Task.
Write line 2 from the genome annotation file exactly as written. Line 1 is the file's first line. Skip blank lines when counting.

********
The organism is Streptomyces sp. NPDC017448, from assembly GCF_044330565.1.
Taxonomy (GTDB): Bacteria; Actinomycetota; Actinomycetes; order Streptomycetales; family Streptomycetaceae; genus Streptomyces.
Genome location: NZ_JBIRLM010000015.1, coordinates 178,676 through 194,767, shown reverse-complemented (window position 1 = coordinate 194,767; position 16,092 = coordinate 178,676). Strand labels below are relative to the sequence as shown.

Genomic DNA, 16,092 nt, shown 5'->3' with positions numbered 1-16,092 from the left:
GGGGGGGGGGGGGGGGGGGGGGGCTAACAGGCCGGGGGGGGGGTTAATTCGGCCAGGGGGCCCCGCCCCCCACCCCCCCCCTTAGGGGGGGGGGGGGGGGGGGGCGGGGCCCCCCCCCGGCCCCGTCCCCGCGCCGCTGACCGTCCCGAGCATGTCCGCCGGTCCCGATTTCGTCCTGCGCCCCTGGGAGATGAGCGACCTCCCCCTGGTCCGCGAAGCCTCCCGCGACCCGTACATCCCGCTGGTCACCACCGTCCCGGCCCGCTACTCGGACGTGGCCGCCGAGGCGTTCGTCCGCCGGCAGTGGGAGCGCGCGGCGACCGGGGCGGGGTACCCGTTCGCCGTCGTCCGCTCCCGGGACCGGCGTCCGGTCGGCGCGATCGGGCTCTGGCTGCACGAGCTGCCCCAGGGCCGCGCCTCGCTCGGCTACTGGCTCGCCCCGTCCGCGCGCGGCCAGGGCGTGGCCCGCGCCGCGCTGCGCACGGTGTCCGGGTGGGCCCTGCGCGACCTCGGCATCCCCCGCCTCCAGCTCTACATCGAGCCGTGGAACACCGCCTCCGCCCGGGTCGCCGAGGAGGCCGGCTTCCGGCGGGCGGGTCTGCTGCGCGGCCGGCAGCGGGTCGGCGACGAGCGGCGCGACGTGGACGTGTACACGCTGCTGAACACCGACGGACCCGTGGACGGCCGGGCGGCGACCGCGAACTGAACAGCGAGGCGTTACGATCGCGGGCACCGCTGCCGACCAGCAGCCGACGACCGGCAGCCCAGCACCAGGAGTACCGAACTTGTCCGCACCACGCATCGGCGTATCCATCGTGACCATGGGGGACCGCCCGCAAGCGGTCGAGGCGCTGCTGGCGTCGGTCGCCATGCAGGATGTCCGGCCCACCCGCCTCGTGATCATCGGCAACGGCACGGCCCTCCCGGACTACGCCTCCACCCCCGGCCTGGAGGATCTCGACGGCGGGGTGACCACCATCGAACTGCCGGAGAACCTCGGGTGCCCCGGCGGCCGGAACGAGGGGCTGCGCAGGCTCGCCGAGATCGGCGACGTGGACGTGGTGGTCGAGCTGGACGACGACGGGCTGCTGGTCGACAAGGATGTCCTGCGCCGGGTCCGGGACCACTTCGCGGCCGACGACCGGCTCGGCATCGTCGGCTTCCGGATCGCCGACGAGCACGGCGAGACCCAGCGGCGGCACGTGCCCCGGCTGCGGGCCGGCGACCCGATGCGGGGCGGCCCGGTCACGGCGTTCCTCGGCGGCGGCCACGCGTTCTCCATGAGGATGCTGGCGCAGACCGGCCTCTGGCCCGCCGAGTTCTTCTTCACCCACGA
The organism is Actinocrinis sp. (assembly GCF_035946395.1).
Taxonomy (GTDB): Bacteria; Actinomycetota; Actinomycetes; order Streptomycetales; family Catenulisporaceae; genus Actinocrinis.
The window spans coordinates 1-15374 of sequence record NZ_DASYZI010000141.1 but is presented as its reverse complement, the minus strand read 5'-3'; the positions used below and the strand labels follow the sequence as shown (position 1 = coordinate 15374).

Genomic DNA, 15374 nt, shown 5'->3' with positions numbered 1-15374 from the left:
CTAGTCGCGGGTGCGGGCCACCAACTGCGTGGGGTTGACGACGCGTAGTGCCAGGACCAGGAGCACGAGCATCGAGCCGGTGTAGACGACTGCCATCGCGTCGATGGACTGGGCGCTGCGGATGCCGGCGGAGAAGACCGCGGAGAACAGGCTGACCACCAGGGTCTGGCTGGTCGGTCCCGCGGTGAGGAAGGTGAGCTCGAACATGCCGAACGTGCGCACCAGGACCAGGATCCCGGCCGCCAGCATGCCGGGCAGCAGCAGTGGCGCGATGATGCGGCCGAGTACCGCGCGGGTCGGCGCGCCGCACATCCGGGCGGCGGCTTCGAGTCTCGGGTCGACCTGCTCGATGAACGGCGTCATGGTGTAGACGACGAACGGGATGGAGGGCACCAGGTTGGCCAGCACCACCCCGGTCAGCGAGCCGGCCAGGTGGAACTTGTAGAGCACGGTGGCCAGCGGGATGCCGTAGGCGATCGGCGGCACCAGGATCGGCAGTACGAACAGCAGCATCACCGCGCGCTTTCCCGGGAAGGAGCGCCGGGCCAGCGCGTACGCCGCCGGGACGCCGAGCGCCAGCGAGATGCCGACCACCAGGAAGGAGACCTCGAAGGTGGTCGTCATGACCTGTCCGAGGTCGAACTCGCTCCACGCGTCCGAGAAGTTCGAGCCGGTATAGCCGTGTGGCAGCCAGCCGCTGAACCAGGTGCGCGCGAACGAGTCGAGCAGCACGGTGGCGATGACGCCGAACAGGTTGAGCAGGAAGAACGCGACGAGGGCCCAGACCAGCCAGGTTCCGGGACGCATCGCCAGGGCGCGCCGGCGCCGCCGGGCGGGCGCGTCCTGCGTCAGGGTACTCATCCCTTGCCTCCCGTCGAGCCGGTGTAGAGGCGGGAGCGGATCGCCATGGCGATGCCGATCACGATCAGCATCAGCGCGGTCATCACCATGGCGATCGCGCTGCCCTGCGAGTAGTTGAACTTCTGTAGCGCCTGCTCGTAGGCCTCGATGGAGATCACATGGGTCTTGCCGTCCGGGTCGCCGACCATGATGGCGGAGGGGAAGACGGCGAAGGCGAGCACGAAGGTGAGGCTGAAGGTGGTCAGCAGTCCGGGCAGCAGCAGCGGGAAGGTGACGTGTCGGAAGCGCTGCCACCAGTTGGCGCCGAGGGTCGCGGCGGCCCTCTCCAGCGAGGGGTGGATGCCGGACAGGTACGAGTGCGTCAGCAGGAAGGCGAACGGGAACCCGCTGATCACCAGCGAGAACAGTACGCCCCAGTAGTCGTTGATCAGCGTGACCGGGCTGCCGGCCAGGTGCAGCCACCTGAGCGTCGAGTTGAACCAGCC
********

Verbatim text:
Taxonomy (GTDB): Bacteria; Actinomycetota; Actinomycetes; order Streptomycetales; family Streptomycetaceae; genus Streptomyces.